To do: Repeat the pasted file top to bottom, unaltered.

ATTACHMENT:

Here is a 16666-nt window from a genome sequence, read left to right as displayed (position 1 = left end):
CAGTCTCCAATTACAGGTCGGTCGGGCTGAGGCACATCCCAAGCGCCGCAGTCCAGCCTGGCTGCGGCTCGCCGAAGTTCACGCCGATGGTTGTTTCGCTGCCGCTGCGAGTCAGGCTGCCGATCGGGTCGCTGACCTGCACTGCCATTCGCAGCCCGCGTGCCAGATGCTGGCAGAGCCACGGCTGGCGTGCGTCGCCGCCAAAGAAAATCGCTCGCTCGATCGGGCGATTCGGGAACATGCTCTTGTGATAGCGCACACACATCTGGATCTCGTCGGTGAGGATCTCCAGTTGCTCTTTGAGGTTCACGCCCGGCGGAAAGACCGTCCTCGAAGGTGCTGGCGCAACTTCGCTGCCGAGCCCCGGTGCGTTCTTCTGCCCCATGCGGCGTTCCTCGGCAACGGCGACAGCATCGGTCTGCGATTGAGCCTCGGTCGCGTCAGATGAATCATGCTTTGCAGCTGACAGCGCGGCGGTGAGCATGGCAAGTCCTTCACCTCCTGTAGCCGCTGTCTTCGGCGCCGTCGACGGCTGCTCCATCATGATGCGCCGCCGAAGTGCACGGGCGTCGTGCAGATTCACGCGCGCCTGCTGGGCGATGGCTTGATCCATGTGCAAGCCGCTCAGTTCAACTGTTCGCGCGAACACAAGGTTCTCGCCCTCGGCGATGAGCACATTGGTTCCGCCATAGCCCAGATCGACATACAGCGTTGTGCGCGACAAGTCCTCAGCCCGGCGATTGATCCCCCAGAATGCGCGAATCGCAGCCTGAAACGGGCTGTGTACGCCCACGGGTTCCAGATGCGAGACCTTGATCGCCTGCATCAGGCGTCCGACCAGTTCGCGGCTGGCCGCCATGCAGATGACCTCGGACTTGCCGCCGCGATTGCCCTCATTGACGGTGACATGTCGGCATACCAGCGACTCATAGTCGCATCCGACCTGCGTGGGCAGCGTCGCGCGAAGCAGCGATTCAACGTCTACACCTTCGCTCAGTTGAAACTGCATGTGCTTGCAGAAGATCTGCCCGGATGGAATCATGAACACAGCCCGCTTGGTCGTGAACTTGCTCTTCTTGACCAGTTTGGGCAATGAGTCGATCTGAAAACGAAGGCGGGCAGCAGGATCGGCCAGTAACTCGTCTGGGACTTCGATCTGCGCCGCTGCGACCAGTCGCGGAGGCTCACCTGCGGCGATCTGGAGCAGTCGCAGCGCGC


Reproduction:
Here is a 16666-nt window from a genome sequence, read left to right as displayed (position 1 = left end):
CAGTCTCCAATTACAGGTCGGTCGGGCTGAGGCACATCCCAAGCGCCGCAGTCCAGCCTGGCTGCGGCTCGCCGAAGTTCACGCCGATGGTTGTTTCGCTGCCGCTGCGAGTCAGGCTGCCGATCGGGTCGCTGACCTGCACTGCCATTCGCAGCCCGCGTGCCAGATGCTGGCAGAGCCACGGCTGGCGTGCGTCGCCGCCAAAGAAAATCGCTCGCTCGATCGGGCGATTCGGGAACATGCTCTTGTGATAGCGCACACACATCTGGATCTCGTCGGTGAGGATCTCCAGTTGCTCTTTGAGGTTCACGCCCGGCGGAAAGACCGTCCTCGAAGGTGCTGGCGCAACTTCGCTGCCGAGCCCCGGTGCGTTCTTCTGCCCCATGCGGCGTTCCTCGGCAACGGCGACAGCATCGGTCTGCGATTGAGCCTCGGTCGCGTCAGATGAATCATGCTTTGCAGCTGACAGCGCGGCGGTGAGCATGGCAAGTCCTTCACCTCCTGTAGCCGCTGTCTTCGGCGCCGTCGACGGCTGCTCCATCATGATGCGCCGCCGAAGTGCACGGGCGTCGTGCAGATTCACGCGCGCCTGCTGGGCGATGGCTTGATCCATGTGCAAGCCGCTCAGTTCAACTGTTCGCGCGAACACAAGGTTCTCGCCCTCGGCGATGAGCACATTGGTTCCGCCATAGCCCAGATCGACATACAGCGTTGTGCGCGACAAGTCCTCAGCCCGGCGATTGATCCCCCAGAATGCGCGAATCGCAGCCTGAAACGGGCTGTGTACGCCCACGGGTTCCAGATGCGAGACCTTGATCGCCTGCATCAGGCGTCCGACCAGTTCGCGGCTGGCCGCCATGCAGATGACCTCGGACTTGCCGCCGCGATTGCCCTCATTGACGGTGACATGTCGGCATACCAGCGACTCATAGTCGCATCCGACCTGCGTGGGCAGCGTCGCGCGAAGCAGCGATTCAACGTCTACACCTTCGCTCAGTTGAAACTGCATGTGCTTGCAGAAGATCTGCCCGGATGGAATCATGAACACAGCCCGCTTGGTCGTGAACTTGCTCTTCTTGACCAGTTTGGGCAATGAGTCGATCTGAAAACGAAGGCGGGCAGCAGGATCGGCCAGTAACTCGTCTGGGACTTCGATCTGCGCCGCTGCGACCAGTCGCGGAGGCTCACCTGCGGCGATCTGGAGCAGTCGCAGCGCGC